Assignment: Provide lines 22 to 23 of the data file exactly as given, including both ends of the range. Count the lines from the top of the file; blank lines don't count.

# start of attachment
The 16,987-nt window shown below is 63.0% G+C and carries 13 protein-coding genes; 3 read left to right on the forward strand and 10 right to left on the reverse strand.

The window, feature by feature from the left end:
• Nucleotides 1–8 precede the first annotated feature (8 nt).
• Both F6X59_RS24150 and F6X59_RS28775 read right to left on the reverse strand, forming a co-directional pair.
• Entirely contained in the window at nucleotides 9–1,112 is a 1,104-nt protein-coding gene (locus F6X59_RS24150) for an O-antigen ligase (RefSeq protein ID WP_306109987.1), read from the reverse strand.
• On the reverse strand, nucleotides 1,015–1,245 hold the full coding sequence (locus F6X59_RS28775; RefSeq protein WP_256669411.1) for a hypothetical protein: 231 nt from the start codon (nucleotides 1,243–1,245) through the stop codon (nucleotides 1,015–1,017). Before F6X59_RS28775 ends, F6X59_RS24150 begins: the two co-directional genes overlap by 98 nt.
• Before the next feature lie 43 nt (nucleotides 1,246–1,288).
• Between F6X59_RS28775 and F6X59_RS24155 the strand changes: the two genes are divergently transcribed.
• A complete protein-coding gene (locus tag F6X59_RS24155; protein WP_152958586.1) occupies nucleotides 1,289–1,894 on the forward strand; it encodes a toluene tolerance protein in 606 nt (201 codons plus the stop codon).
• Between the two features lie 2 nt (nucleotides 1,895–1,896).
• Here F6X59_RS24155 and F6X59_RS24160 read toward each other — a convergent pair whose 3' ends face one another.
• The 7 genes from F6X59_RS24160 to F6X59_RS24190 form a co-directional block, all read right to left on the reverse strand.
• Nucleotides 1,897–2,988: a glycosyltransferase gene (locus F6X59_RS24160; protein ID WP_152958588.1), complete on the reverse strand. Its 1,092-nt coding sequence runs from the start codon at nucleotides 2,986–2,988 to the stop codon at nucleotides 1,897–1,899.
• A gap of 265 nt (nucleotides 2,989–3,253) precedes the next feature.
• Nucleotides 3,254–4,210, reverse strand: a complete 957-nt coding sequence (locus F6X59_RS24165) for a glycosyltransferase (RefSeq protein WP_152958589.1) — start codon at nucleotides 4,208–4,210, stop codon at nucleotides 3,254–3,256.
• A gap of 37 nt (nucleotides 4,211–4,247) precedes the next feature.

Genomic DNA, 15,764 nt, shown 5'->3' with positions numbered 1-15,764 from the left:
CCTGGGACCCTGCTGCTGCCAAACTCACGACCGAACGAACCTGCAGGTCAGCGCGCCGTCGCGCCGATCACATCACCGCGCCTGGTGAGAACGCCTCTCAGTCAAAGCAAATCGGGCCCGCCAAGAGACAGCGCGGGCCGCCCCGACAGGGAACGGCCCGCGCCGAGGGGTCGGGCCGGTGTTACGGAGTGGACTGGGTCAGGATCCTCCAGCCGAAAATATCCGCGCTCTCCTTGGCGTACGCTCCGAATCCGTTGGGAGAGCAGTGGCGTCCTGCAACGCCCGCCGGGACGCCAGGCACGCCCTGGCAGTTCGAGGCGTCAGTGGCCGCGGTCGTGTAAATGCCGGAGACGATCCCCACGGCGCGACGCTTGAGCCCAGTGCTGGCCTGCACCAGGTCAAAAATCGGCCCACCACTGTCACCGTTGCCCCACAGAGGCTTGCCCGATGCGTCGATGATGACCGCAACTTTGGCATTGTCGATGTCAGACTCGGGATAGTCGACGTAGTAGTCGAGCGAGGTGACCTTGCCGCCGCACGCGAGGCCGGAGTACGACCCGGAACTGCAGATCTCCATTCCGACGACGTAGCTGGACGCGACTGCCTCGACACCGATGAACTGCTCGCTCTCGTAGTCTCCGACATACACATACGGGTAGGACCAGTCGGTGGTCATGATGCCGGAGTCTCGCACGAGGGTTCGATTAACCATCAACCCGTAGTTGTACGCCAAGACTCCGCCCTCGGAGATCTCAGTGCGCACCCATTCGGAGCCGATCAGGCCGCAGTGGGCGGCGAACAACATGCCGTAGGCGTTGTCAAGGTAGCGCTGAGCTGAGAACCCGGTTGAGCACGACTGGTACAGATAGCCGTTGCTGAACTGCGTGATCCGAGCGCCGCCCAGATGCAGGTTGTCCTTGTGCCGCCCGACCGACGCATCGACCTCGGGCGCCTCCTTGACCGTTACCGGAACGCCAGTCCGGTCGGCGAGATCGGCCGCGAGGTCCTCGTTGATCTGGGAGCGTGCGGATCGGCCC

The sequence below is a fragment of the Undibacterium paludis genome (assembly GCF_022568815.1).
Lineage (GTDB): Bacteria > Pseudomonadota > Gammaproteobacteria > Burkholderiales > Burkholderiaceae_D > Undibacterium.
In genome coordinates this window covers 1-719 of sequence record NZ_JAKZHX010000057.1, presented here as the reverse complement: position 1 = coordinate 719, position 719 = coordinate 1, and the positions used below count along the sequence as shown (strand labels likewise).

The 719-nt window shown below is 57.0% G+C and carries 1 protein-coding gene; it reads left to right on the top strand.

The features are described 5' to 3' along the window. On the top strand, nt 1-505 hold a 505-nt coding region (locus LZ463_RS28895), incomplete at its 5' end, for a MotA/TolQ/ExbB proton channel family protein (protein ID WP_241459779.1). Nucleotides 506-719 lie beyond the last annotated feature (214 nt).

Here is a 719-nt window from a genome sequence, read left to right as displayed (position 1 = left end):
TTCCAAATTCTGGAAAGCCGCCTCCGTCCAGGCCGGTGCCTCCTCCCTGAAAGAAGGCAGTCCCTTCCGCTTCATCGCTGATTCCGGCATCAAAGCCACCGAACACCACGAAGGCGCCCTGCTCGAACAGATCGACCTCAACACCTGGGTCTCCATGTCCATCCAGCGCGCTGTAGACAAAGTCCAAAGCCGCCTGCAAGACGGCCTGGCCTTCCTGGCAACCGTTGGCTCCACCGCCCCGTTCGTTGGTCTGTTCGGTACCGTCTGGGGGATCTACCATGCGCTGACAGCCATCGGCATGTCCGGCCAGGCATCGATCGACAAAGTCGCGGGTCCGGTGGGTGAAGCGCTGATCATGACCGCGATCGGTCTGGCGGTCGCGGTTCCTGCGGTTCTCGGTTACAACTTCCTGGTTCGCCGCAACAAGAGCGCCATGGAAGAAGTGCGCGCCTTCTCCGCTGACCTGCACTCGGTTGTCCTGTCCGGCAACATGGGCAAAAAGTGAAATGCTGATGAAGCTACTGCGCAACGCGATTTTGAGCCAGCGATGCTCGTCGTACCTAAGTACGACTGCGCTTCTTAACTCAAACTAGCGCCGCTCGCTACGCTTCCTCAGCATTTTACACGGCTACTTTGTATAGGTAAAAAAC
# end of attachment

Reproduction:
The 719-nt window shown below is 57.0% G+C and carries 1 protein-coding gene; it reads left to right on the top strand.

The features are described 5' to 3' along the window. On the top strand, nt 1-505 hold a 505-nt coding region (locus LZ463_RS28895), incomplete at its 5' end, for a MotA/TolQ/ExbB proton channel family protein (protein ID WP_241459779.1). Nucleotides 506-719 lie beyond the last annotated feature (214 nt).